To add to the confusion, the word “metaverse” has recently become wildly popular. The word has its roots in science fiction of the 90s but wasn’t widely used until Facebook (now Meta) put its marketing muscle behind it. It can be defined as follows:

A metaverse is a persistent and immersive simulated world that is experienced in the first person by large groups of simultaneous users who share a strong sense of mutual presence. It can be fully virtual (i.e. a virtual metaverse), or it can exist as layers of virtual content overlaid on the real world (i.e. an augmented metaverse).  

Some believe a metaverse must also include formal rules of conduct and a fully functional economy. While many worlds will have these features, it feels too limiting to force that condition into the definition. Similarly, some believe that all virtual and augmented worlds will be connected into a single interoperable metaverse, with elements shared between the sub-worlds. While it is very likely that many worlds will share features and content, some will surely stand alone and still meet the definition of a metaverse.

And, no, the metaverse is not a new technology. The first dedicated metaverse I ever experienced was There.com, which went beta in 2001. It was impressive, even by today’s standards. This was followed by Second Life soon after, which was also impressive and gained a large following. Another early metaverse was ActiveWorlds, which may pre-date the two above, although I didn’t experience it until 2006.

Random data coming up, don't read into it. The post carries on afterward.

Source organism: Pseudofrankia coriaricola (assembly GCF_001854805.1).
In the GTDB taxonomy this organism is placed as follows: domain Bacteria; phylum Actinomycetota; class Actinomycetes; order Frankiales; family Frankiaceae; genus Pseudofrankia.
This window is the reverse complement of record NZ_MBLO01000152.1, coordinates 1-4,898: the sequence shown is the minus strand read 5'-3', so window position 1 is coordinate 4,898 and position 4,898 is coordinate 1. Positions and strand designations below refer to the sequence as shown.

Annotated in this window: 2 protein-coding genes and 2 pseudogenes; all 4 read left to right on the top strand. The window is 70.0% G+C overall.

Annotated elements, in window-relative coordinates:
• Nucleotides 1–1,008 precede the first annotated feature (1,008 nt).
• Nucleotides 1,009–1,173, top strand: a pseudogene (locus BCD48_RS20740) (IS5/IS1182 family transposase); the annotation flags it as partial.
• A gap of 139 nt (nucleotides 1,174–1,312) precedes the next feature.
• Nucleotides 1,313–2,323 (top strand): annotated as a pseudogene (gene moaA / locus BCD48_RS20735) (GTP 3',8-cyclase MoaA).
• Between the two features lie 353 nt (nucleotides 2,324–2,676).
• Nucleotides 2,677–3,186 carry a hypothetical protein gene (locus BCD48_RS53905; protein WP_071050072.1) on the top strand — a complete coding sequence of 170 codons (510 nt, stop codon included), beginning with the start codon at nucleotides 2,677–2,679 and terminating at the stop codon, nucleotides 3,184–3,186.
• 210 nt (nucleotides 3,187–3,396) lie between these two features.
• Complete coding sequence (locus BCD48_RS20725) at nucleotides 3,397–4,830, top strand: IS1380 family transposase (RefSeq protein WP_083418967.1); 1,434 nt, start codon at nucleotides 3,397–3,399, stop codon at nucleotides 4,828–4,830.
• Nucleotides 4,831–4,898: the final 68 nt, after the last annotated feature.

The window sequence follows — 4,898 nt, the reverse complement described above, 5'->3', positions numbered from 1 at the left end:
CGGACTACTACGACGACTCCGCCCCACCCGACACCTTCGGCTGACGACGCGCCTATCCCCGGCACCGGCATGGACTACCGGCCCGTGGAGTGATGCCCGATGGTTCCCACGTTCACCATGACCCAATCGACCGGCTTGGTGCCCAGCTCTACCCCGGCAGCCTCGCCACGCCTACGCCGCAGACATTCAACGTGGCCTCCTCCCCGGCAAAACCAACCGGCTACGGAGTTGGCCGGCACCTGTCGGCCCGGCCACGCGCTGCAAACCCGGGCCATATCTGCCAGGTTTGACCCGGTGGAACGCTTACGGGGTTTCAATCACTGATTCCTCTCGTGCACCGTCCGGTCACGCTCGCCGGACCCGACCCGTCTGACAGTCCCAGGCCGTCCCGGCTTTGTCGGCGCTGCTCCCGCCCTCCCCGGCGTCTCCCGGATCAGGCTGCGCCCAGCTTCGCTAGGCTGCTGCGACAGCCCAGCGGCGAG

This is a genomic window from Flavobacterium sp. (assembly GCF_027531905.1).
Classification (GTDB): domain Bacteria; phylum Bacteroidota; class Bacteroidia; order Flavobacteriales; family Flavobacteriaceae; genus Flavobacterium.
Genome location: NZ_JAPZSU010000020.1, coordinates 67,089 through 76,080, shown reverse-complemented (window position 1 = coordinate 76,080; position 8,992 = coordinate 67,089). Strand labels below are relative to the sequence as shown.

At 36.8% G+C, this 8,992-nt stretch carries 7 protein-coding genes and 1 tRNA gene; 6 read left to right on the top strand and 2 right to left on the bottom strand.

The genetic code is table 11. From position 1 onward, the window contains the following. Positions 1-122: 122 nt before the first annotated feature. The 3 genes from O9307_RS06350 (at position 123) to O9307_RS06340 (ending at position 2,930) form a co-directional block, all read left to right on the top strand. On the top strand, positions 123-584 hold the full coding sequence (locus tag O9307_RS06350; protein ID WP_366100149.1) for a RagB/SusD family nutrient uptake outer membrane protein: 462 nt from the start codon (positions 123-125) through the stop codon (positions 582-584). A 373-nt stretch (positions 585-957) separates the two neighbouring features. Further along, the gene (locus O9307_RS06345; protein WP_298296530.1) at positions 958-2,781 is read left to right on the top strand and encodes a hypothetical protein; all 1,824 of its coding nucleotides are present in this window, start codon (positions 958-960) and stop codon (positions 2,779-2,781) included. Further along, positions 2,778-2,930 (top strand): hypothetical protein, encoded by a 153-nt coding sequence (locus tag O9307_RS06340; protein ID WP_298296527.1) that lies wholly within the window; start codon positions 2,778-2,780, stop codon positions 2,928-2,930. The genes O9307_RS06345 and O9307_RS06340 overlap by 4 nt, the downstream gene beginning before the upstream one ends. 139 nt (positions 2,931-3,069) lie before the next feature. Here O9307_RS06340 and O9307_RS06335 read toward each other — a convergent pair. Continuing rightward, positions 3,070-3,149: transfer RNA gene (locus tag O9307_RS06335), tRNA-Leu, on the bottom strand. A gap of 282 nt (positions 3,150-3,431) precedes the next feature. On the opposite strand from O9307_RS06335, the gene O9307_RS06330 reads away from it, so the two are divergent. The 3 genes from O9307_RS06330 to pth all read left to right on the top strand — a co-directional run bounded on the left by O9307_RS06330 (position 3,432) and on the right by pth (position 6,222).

Of course, metaverse platforms of decades past didn’t involve recent concepts like Web 3.0 or NFTs that are now part of the conversation. These new words confuse many people, so it’s worth providing some context and explanation for them, too. 

The reason Web 3.0 and NFTs are discussed in regard to the metaverse has little to do with any immersive capabilities. Instead they relate to whether metaverse data is stored centrally by platform providers (like user data on Facebook) or stored on distributed networks (like cryptocurrency on blockchain). Both are viable paths for building a metaverse, but distributed networks facilitate interoperability and strengthen data privacy. Still, it will be up to the platform providers to decide which path to take.

Before moving on, it’s worth discussing NFTs as many people incorrectly believe they are defined as “digital collectables.” Yes, they are currently very popular for that use, but the NFT is a far broader concept aimed at assigning ownership of digital assets. 

I like to think of NFTs as similar to VIN numbers in cars. In the physical world, you and I could each own a white Tesla, fresh out of the factory so they’re essentially identical. We could walk to our cars in a large parking lot and be confused as to who owns which one. Ownership could easily be settled by looking at the VIN number on each car, which is linked to your title and tracked in a variety of databases.